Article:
Haetae (also spelled Haitai or Haechi) is a legendary creature in Korean mythology.
According to Korean records, Haetae's body is shaped like a lion and has a horn on its forehead. It has a bell in its neck, and the body is covered with scales. It lives in the frontier areas of Manchuria.
Haetae sculptures were used in architecture during the early Joseon dynasty, as their image was trusted to be able to protect Hanyang (now Seoul) from natural disasters and to give law and order among the populace. There are two Haetae sculptures in front of the Kyeongbok palace, and it is because haetae is known to protect the Kyeongbok Palace from the force of fire in pungsu (fengshui in Chinese). Seoul city has officially used Haechi (origin of Haetae) as the symbol of Seoul since 2009.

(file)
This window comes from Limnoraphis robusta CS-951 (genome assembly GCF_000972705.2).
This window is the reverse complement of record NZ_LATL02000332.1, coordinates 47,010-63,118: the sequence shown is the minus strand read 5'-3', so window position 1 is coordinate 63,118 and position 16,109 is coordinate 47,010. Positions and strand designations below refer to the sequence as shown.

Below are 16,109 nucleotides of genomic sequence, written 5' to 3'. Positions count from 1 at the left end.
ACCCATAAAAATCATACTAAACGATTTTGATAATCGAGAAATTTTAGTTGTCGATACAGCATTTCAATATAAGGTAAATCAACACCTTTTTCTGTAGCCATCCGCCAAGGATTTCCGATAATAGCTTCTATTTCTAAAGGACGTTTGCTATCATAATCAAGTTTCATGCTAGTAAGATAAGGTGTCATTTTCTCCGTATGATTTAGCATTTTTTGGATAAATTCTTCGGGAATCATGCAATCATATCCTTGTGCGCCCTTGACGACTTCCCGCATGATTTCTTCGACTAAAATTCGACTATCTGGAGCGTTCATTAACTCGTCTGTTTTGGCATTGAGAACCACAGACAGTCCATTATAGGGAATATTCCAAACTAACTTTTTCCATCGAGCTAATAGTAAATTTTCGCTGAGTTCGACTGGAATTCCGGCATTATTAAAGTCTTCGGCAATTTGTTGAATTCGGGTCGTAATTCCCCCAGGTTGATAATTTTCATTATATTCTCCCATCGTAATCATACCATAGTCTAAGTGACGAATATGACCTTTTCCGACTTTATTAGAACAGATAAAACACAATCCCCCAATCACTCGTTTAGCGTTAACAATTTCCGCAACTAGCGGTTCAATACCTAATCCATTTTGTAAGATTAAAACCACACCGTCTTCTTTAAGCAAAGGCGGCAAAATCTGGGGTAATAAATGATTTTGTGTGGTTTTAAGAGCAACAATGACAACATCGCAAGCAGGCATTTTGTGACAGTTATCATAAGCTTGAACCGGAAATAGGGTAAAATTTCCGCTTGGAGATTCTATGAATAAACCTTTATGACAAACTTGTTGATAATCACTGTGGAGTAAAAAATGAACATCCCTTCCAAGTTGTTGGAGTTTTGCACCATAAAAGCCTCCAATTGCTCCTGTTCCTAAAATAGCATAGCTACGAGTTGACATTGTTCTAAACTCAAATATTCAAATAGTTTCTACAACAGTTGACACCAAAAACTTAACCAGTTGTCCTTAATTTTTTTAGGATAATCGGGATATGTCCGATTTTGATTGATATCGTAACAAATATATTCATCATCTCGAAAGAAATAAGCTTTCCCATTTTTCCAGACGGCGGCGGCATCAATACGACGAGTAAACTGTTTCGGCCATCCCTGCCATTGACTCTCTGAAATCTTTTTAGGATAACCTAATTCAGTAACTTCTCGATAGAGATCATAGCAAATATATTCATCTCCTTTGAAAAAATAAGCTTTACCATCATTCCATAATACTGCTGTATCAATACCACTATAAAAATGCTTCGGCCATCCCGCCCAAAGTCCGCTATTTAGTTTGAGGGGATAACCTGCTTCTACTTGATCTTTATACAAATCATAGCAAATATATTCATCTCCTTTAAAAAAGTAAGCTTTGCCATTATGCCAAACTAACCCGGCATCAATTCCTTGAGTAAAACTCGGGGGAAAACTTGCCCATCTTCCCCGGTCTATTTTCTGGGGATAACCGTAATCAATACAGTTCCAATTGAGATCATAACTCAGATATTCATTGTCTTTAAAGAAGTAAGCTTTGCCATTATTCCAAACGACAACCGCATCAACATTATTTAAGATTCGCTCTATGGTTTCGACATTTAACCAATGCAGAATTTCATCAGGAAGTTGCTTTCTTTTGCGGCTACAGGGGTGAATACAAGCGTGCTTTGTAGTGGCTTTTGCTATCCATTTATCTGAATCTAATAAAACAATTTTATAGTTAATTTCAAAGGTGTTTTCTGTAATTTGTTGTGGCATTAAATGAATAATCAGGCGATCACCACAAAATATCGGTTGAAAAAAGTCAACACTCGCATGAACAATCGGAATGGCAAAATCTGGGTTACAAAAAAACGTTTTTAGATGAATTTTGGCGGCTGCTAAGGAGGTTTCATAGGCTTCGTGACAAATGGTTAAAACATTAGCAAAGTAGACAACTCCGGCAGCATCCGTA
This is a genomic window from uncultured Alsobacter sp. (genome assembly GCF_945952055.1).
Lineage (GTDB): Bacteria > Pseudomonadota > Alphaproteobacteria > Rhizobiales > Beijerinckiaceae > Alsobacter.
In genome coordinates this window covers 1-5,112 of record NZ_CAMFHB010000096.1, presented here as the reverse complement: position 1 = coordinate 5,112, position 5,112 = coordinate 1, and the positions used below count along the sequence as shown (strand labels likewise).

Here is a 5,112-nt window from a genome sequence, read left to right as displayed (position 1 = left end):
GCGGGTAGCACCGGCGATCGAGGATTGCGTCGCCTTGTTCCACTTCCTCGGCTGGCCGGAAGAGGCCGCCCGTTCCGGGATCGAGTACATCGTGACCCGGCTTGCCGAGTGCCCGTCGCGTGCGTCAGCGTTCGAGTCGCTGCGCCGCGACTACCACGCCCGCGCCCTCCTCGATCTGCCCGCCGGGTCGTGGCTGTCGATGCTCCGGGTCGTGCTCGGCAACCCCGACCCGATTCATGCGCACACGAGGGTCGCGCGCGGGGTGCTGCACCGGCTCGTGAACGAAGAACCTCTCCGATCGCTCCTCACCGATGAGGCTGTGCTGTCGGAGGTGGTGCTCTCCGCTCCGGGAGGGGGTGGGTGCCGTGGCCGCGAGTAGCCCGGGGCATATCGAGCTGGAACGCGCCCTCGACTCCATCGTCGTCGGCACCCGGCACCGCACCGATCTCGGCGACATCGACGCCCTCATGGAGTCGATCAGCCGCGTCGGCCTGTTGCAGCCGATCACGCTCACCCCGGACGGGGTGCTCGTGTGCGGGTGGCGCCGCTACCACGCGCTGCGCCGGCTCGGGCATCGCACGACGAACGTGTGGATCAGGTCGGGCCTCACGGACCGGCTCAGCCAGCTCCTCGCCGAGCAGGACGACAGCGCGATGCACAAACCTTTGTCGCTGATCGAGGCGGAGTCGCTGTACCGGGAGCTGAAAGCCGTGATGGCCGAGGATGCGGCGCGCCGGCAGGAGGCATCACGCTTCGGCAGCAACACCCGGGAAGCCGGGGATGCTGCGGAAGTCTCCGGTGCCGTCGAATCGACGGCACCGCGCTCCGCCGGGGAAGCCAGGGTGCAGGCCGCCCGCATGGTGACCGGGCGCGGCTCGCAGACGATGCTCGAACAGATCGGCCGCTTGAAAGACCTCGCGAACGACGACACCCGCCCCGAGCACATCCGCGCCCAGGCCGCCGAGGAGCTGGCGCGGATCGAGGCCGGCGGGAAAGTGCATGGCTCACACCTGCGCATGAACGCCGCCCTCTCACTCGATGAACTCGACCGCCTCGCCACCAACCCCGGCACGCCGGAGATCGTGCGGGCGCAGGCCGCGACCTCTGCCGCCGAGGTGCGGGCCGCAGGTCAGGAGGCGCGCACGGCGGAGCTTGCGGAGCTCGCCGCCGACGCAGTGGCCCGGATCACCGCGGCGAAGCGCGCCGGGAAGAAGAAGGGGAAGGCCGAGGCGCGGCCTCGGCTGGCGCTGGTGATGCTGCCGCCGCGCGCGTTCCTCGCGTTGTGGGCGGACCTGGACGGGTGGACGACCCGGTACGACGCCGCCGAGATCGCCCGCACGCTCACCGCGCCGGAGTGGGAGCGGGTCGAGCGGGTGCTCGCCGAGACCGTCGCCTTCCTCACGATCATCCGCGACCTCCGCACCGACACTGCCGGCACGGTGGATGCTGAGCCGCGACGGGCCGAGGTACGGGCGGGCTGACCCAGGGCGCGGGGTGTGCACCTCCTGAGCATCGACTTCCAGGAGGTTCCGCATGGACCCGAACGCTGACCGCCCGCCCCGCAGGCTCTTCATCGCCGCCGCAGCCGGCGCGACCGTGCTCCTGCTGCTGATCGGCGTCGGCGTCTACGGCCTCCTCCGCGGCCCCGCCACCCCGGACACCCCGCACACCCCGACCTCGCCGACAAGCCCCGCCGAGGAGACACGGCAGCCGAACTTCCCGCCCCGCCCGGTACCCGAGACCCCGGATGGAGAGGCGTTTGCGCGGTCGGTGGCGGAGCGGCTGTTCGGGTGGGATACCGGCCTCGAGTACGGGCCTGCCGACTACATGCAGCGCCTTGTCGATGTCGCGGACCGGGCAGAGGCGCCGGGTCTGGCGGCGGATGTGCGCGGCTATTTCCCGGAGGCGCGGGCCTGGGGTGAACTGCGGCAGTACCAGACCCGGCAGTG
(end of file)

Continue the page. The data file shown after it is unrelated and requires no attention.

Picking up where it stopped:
Also, Haetae was known to be able to distinguish between good people and bad people and was often associated with justice and courts. During Joseon dynasty, the figure of Haetae was drawn in the uniforms of judges.
In English, it is called "the Unicorn-lion" or "an omniscient mythical beast".
- An Illustrated Guide to Korean Culture - 233 traditional key words by The National Academy of the Korean Language
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